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For many small business owners, reading – and understanding – a financial statement can be intimidating. Most entrepreneurs are not financial specialists, and it may seem like this is something that should be left to financial professionals, and for the line-item details, that’s true. But knowing how to identify 3 or 4 key items can give you important information at a glance about the health of your company. For example, a financial statement will tell you:

  • If your company is making money, and if so, how much.
  • If your company has debts, and if so, how capable it is to pay them back.
  • How much your company spends to generate revenue.
  • Whether your company is financially improving – or not – over time.

Sound important? It is, no matter what size your business is. So let’s get started!

 

balance sheet

The Balance Sheet

A balance sheet shows a snapshot of a company’s assets, liabilities and shareholder’s (owner's) equity at the end of the reporting period. (This is usually tracked monthly.)

The first component is what your company owns, which in turn determines the company’s value. It consists of 3 things.

  1. Assets are things that your company owns that have value, like equipment, vehicles and inventory, and intangible things, like trademarks and patents. Assets also include cash and any investments the company makes.
  2. Liabilities are the amount of money your company owes, and include loans, payroll and taxes. Fun fact: liabilities are generally listed based on their due dates, the shorter dates listed first.
  3. Owner’s Equity represents the amount of money that would be left if all the assets were liquidated, and all liabilities (debt) paid. Owner’s Equity = Total Assets – Total Liabilities. This information is commonly used to determine your company’s financial health.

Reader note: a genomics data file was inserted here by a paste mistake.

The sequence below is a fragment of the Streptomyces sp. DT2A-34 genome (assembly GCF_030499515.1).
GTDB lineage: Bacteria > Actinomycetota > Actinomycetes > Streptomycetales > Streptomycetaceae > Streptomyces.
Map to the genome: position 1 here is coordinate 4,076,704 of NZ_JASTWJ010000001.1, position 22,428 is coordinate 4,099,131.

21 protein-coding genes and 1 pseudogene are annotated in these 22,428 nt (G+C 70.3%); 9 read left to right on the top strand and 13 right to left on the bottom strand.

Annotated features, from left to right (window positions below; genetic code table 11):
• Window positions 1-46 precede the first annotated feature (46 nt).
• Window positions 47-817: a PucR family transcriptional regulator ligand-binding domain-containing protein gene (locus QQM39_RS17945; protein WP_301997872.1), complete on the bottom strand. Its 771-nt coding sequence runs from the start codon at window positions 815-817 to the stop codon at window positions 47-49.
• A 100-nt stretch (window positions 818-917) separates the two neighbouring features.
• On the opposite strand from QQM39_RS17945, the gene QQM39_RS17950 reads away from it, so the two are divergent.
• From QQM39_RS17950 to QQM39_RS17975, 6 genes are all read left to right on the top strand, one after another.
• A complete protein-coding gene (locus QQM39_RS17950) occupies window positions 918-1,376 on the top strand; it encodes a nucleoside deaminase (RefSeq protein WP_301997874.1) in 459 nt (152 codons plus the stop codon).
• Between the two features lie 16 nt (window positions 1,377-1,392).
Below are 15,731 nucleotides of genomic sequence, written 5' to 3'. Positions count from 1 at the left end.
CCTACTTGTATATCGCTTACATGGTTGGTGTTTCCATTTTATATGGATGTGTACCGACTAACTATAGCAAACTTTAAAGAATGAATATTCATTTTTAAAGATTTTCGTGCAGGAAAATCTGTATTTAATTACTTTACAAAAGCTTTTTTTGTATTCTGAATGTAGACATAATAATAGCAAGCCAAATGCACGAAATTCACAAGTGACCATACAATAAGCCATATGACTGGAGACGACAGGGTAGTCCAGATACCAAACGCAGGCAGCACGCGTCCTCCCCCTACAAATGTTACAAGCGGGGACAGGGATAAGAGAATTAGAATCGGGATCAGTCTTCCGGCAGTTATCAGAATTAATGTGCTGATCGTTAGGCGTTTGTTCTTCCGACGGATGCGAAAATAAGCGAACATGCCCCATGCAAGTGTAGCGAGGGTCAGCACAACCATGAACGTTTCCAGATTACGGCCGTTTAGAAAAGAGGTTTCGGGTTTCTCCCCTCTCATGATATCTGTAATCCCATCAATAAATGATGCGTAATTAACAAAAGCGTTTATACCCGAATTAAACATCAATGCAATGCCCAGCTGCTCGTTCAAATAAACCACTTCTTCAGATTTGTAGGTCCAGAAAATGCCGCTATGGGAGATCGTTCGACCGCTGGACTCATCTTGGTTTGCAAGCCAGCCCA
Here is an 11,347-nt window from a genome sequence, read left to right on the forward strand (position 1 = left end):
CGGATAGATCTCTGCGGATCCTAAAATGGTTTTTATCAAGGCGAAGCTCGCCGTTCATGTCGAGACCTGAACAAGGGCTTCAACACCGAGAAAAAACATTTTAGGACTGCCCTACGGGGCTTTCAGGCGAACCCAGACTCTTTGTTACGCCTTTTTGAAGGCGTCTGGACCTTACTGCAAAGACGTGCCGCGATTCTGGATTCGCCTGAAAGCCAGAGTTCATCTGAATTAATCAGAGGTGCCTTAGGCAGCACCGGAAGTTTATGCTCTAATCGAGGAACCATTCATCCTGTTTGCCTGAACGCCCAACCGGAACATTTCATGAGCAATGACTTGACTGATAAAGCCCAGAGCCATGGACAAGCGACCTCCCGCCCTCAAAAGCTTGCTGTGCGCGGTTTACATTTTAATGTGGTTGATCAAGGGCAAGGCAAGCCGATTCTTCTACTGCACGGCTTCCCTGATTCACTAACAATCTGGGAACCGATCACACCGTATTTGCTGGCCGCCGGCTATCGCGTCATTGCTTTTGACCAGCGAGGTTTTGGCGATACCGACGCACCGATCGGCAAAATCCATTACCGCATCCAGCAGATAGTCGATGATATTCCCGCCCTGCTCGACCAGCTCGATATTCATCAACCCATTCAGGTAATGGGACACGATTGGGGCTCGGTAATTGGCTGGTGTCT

income statement

The Income Statement

An income statement shows your company’s incoming cash and outgoing cash over a period of time.

The income statement starts with the total amount of money brought in from sales of products or services (commonly referred to gross revenues or sales). Broadly speaking, the gross revenue is then reduced by expenses the company doesn’t expect to collect (e.g. discounts and returns) resulting in net revenue.

The subtraction process continues. Next you need to reduce the net revenue by the cost of sales – how much the company spent to produce what it sells. That's called cost of sales. 

Hang on. We’re almost there.

From that number, operating expenses and depreciation are subtracted, and voila; you see your income from operations. The next step is to add or subtract interest income and expenses to get your operating income before taxes.

The last piece of the pie is to subtract income taxes to see your net income or net loss.

You did it! There are lots of other fun reports, like Cash Flow, but we’ll save that for another time. And remember, if you ever have questions, we’re here to help you interpret and understand all of these financial tools, because the more you know about a company’s financial statement the better your financial conclusions and decisions will be.

 


Jeremy Murphy
Credit Analyst

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